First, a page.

Our main reason for visiting Hannover though was to visit the grave of Hubby’s grandfather. In WWII his grandfather was an Englishman in a parachute regiment, meaning he was one of those soldiers who parachuted down behind enemy lines and fought there. He was killed in northern Germany a mere month before the end of the war, leaving behind a young wife and two small children. He was buried in this Allied War Cemetery, on the outskirts of Hannover.
The cemetery was easy to get to, and immaculately kept. The soldiers buried there came from all over the UK, different parts of the Commonwealth, as well as from all over Europe. All those young lives lost.
We found Grandfather’s grave quite easily. It was an emotional pilgrimage for Hubby, who had never visited before. We also found many other men who had died with him, from around the same period. There must have been carnage on both sides.
We were glad that the Germans have kept the cemetery is such good order, because it was a very special place. May they rest in peace.
From Prague, we made our way along the Elbe River valley to the city of Dresden. Although the trip was less than 3 hours long, it was a very scenic ride as we passed a narrow river valley with interesting sandstone formations and cute villages. It’s so pretty there that the locals call the area Saxon Switzerland.
Dresden itself was a mix of modern…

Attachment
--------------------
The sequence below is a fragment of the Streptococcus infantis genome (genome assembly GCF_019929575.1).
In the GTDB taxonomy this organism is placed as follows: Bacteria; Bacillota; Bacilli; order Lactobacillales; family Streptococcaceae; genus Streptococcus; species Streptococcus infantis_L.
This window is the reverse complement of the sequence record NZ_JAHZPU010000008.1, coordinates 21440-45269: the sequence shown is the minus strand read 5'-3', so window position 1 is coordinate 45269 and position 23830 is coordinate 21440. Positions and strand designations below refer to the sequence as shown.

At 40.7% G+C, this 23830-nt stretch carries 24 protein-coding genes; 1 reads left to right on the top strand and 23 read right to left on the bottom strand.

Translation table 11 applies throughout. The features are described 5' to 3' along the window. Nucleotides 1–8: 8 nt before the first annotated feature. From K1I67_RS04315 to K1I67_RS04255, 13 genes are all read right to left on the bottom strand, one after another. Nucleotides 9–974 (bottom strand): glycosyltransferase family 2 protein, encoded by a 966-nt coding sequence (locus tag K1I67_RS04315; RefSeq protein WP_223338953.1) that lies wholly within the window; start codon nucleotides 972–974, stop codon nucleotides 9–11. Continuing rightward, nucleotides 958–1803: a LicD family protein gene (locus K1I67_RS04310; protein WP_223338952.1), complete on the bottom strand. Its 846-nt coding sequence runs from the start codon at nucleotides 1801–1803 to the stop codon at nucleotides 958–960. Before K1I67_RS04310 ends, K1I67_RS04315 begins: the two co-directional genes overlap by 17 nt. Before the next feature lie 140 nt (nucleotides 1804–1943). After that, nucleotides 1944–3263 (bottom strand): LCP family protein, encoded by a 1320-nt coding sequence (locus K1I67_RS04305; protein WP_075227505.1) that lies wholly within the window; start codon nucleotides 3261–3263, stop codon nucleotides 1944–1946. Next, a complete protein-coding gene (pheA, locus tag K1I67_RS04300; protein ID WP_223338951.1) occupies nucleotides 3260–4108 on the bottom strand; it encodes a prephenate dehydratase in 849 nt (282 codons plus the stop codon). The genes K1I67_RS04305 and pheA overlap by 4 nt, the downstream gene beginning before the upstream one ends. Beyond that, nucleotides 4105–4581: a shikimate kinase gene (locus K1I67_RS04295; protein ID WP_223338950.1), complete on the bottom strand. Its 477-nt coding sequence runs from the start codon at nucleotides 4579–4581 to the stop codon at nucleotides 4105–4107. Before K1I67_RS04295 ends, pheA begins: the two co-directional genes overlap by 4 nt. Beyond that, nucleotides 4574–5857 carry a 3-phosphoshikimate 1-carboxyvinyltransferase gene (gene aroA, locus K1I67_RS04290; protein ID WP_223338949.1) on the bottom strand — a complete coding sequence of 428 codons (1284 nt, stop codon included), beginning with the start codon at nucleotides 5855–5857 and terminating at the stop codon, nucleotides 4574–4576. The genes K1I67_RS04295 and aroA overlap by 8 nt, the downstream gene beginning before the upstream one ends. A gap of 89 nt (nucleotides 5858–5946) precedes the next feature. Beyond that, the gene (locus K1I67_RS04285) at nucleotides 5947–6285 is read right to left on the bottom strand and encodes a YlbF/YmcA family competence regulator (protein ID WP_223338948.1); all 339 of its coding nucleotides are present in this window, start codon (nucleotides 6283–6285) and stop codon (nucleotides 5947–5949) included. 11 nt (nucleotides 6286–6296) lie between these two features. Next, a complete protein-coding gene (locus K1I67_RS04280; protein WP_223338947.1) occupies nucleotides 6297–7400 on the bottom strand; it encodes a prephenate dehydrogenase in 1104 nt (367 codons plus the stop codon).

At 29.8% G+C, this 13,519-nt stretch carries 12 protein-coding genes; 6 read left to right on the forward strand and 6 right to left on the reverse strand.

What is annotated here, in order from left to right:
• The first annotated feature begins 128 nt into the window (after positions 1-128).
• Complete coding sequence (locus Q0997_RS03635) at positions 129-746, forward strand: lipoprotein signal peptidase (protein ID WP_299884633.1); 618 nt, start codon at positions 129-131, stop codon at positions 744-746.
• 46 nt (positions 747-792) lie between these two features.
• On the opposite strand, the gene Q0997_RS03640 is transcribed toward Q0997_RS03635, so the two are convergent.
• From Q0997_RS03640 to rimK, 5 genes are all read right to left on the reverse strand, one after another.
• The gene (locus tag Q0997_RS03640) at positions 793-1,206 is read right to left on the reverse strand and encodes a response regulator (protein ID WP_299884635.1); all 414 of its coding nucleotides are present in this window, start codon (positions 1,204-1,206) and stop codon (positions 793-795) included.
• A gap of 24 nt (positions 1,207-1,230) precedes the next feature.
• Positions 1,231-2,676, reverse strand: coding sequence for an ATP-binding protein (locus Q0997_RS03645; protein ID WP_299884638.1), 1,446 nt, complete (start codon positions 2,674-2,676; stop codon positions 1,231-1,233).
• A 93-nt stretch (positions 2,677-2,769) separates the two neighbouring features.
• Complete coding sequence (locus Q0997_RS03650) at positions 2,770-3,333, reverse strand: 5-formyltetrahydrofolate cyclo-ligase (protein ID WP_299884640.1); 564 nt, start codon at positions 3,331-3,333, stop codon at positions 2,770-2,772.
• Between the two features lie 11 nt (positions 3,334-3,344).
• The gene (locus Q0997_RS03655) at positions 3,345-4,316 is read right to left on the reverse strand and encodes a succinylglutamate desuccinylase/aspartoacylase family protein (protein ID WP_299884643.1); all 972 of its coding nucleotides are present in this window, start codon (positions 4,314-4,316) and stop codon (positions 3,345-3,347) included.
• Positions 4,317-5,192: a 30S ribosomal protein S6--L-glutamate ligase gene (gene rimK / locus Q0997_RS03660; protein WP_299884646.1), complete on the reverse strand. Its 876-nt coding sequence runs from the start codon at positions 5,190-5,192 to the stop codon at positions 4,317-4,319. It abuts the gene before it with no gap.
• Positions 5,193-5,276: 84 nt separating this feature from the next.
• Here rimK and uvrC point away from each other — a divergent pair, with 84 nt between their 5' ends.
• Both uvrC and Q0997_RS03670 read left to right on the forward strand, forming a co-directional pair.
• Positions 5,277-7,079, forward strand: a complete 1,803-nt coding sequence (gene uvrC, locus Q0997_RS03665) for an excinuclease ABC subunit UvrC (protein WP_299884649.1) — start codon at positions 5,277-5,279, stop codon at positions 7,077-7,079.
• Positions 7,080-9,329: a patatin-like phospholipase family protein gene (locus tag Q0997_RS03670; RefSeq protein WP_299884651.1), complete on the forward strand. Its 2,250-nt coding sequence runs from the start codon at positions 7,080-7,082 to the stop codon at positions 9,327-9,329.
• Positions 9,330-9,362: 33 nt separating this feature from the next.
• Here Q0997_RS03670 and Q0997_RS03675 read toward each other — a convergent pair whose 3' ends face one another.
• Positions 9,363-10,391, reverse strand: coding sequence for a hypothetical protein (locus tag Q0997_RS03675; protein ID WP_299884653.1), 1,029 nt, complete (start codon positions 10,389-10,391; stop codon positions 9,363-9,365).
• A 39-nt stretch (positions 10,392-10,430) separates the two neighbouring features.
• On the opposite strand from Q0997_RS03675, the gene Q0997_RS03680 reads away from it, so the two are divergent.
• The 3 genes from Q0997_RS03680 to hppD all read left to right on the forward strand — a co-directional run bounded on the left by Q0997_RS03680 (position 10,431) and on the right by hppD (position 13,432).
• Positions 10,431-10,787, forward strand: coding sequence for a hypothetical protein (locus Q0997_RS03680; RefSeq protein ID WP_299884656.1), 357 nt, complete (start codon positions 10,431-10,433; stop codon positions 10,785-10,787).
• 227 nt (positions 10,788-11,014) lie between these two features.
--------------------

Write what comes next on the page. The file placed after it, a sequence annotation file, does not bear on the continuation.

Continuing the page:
And not so modern.
The modern bits were the parts that were destroyed during the bombings in WWII, and the older bits were the parts that were spared. As you can see by the number of post-war buildings, the destruction was extensive. The city was quickly rebuilt post-war, and then upgraded after the end of the Communism. The modern parts now look like any other growing modern city in Germany, perhaps more well-kempt than most.
What we did not know at the time was that half of Dresden would be under water a mere 2 months later. The long winter caused the biggest floods in a long time and flooded both Prague and Dresden, as well as other places downstream to the North Sea. We were lucky to see both at its best.
Since was a very summery Friday afternoon, and the previous winter being very long and hard, it seemed as if every man and his dog was outside enjoying the heat and sunshine.
Prague, at least by the river, reminded us a lot of Paris with its canals and elegant townhouses.